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A Federal Appeals Court Has Allowed The Trump Administration To End A Program That Lets 300,000 Immigrants Live In The US

The ruling is expected to affect over 200,000 US-born children in addition to the immigrants who have benefited from the program.

Last updated on September 14, 2020, at 5:38 p.m. ET

Posted on September 14, 2020, at 2:09 p.m. ET

Children hold a Haiti flag and a sign that says "Open your heart, defend TPS"
Laura Bonilla Cal / Getty Images

A federal appeals court on Monday allowed the Trump administration to terminate a program that lets at least 300,000 immigrants live and work in the US.

In a 2–1 decision, the 9th Circuit Court of Appeals vacated a preliminary injunction issued by US District Judge Edward Chen in 2018 that prevented the administration from ending temporary protected status (TPS) for immigrants from Haiti, El Salvador, Nicaragua, and Sudan. The panel remanded to the district court for further proceedings.

"The district court abused its discretion in issuing the preliminary injunction," the 9th Circuit said.

In 2017 and 2018, the Trump administration announced it was terminating the TPS designation for these four countries.

In addition to the 300,000 immigrants who have benefited from TPS, the ruling is also expected to affect over 200,000 US-born children, according to court documents. Without TPS, these recipients could be deported if they don't find another way to legalize their status in the US.

The 9th Circuit said the lower court erred in issuing the injunction because the decision by the homeland security secretary to terminate TPS is not reviewable by the courts.

The panel also said plaintiffs failed to show a likelihood of success in their argument that the government's decision to end TPS for the countries was fueled by President Donald Trump's apparent hostility toward nonwhite, non-European immigrants, citing his statements about Mexicans, Haitians, and Nigerians, among other examples.

"Plaintiffs fail in their burden of showing a likelihood of success, or even serious questions, on the merits of their claim that racial animus toward 'non-white, non-European' populations was a motivating factor in the TPS terminations," the ruling stated.

The panel pointed to the administration's decision around the same time to extend TPS for Somalia, South Sudan, Syria, and Yemen, countries with “non-European” and predominantly “nonwhite” populations.

Sarah Pierce, a policy analyst at the Migration Policy Institute, a think tank based in Washington, DC, said Monday's ruling also has implications for the 65,000-plus Honduran and Nepalese TPS holders who were subject to a separate lawsuit, in which the administration agreed to follow the same schedule for terminating as those covered in this case.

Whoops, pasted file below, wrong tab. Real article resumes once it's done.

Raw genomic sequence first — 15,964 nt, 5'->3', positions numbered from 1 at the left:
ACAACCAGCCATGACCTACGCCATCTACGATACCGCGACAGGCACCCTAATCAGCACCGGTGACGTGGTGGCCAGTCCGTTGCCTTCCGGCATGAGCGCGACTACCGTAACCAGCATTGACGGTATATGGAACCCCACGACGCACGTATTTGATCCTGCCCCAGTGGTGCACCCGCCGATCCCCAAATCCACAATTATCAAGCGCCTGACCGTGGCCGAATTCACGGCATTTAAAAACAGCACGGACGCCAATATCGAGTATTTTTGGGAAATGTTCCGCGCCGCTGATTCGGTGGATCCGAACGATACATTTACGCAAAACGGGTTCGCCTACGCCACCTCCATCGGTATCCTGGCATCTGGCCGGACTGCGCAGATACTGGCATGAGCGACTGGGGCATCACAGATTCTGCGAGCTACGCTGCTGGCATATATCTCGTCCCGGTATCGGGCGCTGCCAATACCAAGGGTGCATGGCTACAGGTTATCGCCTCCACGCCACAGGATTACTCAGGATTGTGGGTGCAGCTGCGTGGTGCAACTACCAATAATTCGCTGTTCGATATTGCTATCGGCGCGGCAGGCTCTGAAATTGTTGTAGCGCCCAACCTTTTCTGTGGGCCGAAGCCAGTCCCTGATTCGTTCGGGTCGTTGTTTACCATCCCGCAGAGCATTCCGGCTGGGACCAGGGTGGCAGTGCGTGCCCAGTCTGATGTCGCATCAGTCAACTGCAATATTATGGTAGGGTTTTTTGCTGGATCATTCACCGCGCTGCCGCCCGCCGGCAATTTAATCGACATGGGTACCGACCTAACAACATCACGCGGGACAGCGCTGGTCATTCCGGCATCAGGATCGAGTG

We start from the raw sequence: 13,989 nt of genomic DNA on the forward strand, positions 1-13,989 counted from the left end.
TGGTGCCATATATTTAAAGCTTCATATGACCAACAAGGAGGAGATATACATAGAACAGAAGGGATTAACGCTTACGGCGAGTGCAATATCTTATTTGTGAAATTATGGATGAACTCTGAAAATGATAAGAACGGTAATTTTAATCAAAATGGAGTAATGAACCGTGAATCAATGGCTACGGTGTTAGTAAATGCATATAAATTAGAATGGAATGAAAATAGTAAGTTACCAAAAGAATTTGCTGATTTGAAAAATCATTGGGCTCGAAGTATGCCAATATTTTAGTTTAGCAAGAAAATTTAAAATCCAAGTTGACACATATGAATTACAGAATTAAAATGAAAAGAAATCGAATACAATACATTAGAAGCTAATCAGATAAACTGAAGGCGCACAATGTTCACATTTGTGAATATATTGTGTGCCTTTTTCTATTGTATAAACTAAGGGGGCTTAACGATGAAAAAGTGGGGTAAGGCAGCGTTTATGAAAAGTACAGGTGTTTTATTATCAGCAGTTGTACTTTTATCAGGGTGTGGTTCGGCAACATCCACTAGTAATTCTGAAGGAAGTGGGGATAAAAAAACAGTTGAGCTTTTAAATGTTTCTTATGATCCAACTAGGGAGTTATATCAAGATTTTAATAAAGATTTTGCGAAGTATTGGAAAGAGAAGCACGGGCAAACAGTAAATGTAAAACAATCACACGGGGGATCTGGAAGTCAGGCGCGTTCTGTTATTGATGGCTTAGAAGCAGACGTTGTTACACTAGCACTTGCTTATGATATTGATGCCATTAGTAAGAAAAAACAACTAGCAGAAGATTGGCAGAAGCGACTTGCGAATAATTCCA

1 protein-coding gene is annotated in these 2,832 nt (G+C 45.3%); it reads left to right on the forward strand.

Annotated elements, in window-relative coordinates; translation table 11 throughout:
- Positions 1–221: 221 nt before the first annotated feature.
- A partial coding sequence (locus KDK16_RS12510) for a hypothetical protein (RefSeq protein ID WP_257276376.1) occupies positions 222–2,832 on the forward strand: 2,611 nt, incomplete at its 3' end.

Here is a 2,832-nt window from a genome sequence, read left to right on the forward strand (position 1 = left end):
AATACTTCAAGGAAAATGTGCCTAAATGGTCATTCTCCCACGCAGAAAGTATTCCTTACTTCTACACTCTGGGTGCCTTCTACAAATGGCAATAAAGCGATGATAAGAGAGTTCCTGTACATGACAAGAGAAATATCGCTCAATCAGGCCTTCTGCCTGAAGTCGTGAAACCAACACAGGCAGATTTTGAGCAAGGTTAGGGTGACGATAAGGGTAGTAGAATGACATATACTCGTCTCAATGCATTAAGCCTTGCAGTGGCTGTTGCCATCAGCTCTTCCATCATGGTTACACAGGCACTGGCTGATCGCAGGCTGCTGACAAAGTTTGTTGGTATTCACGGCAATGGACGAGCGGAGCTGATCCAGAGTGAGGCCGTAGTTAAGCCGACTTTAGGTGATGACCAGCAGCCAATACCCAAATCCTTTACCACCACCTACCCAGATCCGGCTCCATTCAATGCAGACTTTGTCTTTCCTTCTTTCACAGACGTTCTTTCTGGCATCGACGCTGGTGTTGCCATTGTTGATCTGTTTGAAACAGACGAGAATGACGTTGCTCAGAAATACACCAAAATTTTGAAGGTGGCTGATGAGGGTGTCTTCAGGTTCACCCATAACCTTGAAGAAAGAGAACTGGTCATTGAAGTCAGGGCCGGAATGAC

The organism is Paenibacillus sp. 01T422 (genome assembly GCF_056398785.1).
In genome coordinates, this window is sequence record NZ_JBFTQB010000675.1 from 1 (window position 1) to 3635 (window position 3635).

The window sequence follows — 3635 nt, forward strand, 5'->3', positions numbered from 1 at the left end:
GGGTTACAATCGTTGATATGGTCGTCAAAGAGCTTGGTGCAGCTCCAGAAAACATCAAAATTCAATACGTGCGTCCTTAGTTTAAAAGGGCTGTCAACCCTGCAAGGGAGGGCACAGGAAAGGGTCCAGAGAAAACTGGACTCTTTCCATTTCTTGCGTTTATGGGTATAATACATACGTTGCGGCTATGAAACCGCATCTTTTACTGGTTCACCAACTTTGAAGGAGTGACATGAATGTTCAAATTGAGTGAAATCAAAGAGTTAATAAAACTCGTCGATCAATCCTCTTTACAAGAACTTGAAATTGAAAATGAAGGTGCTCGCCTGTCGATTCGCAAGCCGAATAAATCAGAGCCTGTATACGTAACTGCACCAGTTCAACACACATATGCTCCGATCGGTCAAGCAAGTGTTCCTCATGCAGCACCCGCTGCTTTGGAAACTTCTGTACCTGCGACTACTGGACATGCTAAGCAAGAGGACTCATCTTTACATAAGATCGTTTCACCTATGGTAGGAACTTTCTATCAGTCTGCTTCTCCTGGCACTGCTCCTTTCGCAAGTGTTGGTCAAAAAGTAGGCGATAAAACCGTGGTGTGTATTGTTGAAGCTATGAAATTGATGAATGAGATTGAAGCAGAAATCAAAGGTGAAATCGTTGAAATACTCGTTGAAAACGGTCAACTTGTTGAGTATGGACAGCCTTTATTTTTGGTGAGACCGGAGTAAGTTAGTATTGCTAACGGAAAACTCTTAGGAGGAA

Monday's ruling doesn't mean TPS for these countries will immediately end should the Trump administration proceed with the terminations. In a 2019 statement, DHS said that if it prevails in its challenge to the preliminary injunction, the termination for Honduras, Nepal, Nicaragua, and Sudan would take effect no earlier than 120 days from an appeals court mandate. The termination of TPS for El Salvador would take effect no earlier than 365 days from a ruling.

The Trump administration also said if it wins in its challenge to the preliminary injunction in this case and another parallel case for more Haitians with TPS, the termination would take effect no earlier than 120 days from the issuance of the last decision from the appeals courts. The other case is still pending in the Second Circuit Court of Appeals.

The lawsuit was filed in 2018 by the National Day Laborer Organizing Network, the American Civil Liberties Union Foundation of Southern California, and the law firm Sidley Austin LLP, on behalf of nine TPS recipients and five US-born children.

Ahilan Arulanantham, senior counsel of the ACLU Foundation of Southern California, said in a statement it will seek further review of the court's decision.

“The president’s vile statements about TPS holders made perfectly clear that his administration acted out of racial animus," Arulanantham said. "The Constitution does not permit policy to be driven by racism."

Immigrants with TPS are allowed to live and work in the US if it is determined that they are unable to safely return to their home country because of an environmental disaster, armed conflict, or other extraordinary conditions.

The administration announced it was ending TPS for some countries because the conditions there had improved to the point that people no longer needed protection.

In a statement, the Justice Department said it was pleased with the Ninth Circuit's ruling vacating the injunction. For about two years, the injunction prevented the government from taking action on terminating TPS, which the DOJ said is "vested solely within the discretion" of the Secretary of DHS.

"We applaud the Ninth Circuit’s recognition of the plain language of the Immigration and Nationality Act and its rejection of the baseless accusations of animus behind the actions taken by the Department of Homeland Security," a spokesperson for the DOJ said.

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